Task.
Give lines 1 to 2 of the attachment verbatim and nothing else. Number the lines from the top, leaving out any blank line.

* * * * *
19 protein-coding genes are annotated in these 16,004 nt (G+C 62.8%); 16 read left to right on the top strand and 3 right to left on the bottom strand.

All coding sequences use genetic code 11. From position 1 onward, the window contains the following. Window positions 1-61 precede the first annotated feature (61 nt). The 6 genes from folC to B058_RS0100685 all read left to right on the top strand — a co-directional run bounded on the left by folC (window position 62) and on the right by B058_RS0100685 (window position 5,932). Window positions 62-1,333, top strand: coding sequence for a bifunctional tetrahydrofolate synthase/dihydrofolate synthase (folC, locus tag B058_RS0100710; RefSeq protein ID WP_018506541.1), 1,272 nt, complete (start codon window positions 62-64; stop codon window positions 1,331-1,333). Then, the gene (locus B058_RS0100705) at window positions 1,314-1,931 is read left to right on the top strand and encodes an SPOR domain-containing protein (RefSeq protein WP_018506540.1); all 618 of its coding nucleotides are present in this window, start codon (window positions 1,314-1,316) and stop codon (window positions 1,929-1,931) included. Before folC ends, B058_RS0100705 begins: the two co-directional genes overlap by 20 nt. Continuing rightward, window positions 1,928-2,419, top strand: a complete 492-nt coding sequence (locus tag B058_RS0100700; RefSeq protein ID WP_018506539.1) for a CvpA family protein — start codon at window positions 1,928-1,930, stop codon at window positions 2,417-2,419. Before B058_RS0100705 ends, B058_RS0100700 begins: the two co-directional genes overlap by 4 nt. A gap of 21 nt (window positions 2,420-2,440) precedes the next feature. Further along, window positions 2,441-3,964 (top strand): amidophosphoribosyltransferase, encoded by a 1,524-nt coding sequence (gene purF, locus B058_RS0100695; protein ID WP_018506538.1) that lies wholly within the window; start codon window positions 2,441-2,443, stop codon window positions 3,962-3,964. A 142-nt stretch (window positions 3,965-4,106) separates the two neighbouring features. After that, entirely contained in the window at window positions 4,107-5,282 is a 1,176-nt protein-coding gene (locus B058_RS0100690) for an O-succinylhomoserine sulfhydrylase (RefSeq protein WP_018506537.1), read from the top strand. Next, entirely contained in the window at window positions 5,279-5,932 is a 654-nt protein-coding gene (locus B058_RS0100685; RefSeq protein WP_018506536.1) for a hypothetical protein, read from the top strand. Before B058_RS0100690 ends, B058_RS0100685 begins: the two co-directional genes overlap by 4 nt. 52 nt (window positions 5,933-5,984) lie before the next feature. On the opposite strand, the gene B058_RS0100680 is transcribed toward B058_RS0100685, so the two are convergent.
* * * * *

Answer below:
19 protein-coding genes are annotated in these 16,004 nt (G+C 62.8%); 16 read left to right on the top strand and 3 right to left on the bottom strand.

All coding sequences use genetic code 11. From position 1 onward, the window contains the following. Window positions 1-61 precede the first annotated feature (61 nt). The 6 genes from folC to B058_RS0100685 all read left to right on the top strand — a co-directional run bounded on the left by folC (window position 62) and on the right by B058_RS0100685 (window position 5,932). Window positions 62-1,333, top strand: coding sequence for a bifunctional tetrahydrofolate synthase/dihydrofolate synthase (folC, locus tag B058_RS0100710; RefSeq protein ID WP_018506541.1), 1,272 nt, complete (start codon window positions 62-64; stop codon window positions 1,331-1,333). Then, the gene (locus B058_RS0100705) at window positions 1,314-1,931 is read left to right on the top strand and encodes an SPOR domain-containing protein (RefSeq protein WP_018506540.1); all 618 of its coding nucleotides are present in this window, start codon (window positions 1,314-1,316) and stop codon (window positions 1,929-1,931) included. Before folC ends, B058_RS0100705 begins: the two co-directional genes overlap by 20 nt. Continuing rightward, window positions 1,928-2,419, top strand: a complete 492-nt coding sequence (locus tag B058_RS0100700; RefSeq protein ID WP_018506539.1) for a CvpA family protein — start codon at window positions 1,928-1,930, stop codon at window positions 2,417-2,419. Before B058_RS0100705 ends, B058_RS0100700 begins: the two co-directional genes overlap by 4 nt. A gap of 21 nt (window positions 2,420-2,440) precedes the next feature. Further along, window positions 2,441-3,964 (top strand): amidophosphoribosyltransferase, encoded by a 1,524-nt coding sequence (gene purF, locus B058_RS0100695; protein ID WP_018506538.1) that lies wholly within the window; start codon window positions 2,441-2,443, stop codon window positions 3,962-3,964. A 142-nt stretch (window positions 3,965-4,106) separates the two neighbouring features. After that, entirely contained in the window at window positions 4,107-5,282 is a 1,176-nt protein-coding gene (locus B058_RS0100690) for an O-succinylhomoserine sulfhydrylase (RefSeq protein WP_018506537.1), read from the top strand. Next, entirely contained in the window at window positions 5,279-5,932 is a 654-nt protein-coding gene (locus B058_RS0100685; RefSeq protein WP_018506536.1) for a hypothetical protein, read from the top strand. Before B058_RS0100690 ends, B058_RS0100685 begins: the two co-directional genes overlap by 4 nt. 52 nt (window positions 5,933-5,984) lie before the next feature. On the opposite strand, the gene B058_RS0100680 is transcribed toward B058_RS0100685, so the two are convergent.